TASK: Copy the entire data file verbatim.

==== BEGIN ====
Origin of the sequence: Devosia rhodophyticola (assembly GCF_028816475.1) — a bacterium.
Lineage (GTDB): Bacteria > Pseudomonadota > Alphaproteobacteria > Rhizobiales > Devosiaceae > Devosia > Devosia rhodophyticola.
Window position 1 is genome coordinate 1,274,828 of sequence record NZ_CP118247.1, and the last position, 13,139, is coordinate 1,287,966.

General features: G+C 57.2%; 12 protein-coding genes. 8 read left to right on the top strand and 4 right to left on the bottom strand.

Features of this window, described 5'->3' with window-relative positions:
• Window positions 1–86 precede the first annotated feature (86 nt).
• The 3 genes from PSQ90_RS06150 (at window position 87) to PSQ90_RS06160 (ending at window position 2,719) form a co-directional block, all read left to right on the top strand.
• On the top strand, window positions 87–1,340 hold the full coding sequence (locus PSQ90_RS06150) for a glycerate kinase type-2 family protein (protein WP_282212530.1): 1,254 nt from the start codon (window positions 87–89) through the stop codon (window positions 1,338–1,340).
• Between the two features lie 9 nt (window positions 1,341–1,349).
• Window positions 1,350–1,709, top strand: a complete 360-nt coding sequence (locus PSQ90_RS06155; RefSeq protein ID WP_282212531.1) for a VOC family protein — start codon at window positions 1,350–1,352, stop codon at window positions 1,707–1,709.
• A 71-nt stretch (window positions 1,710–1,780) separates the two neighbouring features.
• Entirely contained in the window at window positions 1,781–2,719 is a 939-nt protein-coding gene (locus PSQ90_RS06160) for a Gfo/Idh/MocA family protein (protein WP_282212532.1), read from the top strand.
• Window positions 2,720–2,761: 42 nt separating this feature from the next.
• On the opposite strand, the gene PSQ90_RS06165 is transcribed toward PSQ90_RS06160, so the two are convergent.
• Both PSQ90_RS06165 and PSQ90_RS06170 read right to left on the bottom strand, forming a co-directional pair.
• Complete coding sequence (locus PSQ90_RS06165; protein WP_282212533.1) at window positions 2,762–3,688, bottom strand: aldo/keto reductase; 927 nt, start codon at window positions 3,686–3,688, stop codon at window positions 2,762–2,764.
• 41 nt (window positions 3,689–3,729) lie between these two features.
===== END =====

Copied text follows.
Origin of the sequence: Devosia rhodophyticola (assembly GCF_028816475.1) — a bacterium.
Lineage (GTDB): Bacteria > Pseudomonadota > Alphaproteobacteria > Rhizobiales > Devosiaceae > Devosia > Devosia rhodophyticola.
Window position 1 is genome coordinate 1,274,828 of sequence record NZ_CP118247.1, and the last position, 13,139, is coordinate 1,287,966.

General features: G+C 57.2%; 12 protein-coding genes. 8 read left to right on the top strand and 4 right to left on the bottom strand.

Features of this window, described 5'->3' with window-relative positions:
• Window positions 1–86 precede the first annotated feature (86 nt).
• The 3 genes from PSQ90_RS06150 (at window position 87) to PSQ90_RS06160 (ending at window position 2,719) form a co-directional block, all read left to right on the top strand.
• On the top strand, window positions 87–1,340 hold the full coding sequence (locus PSQ90_RS06150) for a glycerate kinase type-2 family protein (protein WP_282212530.1): 1,254 nt from the start codon (window positions 87–89) through the stop codon (window positions 1,338–1,340).
• Between the two features lie 9 nt (window positions 1,341–1,349).
• Window positions 1,350–1,709, top strand: a complete 360-nt coding sequence (locus PSQ90_RS06155; RefSeq protein ID WP_282212531.1) for a VOC family protein — start codon at window positions 1,350–1,352, stop codon at window positions 1,707–1,709.
• A 71-nt stretch (window positions 1,710–1,780) separates the two neighbouring features.
• Entirely contained in the window at window positions 1,781–2,719 is a 939-nt protein-coding gene (locus PSQ90_RS06160) for a Gfo/Idh/MocA family protein (protein WP_282212532.1), read from the top strand.
• Window positions 2,720–2,761: 42 nt separating this feature from the next.
• On the opposite strand, the gene PSQ90_RS06165 is transcribed toward PSQ90_RS06160, so the two are convergent.
• Both PSQ90_RS06165 and PSQ90_RS06170 read right to left on the bottom strand, forming a co-directional pair.
• Complete coding sequence (locus PSQ90_RS06165; protein WP_282212533.1) at window positions 2,762–3,688, bottom strand: aldo/keto reductase; 927 nt, start codon at window positions 3,686–3,688, stop codon at window positions 2,762–2,764.
• 41 nt (window positions 3,689–3,729) lie between these two features.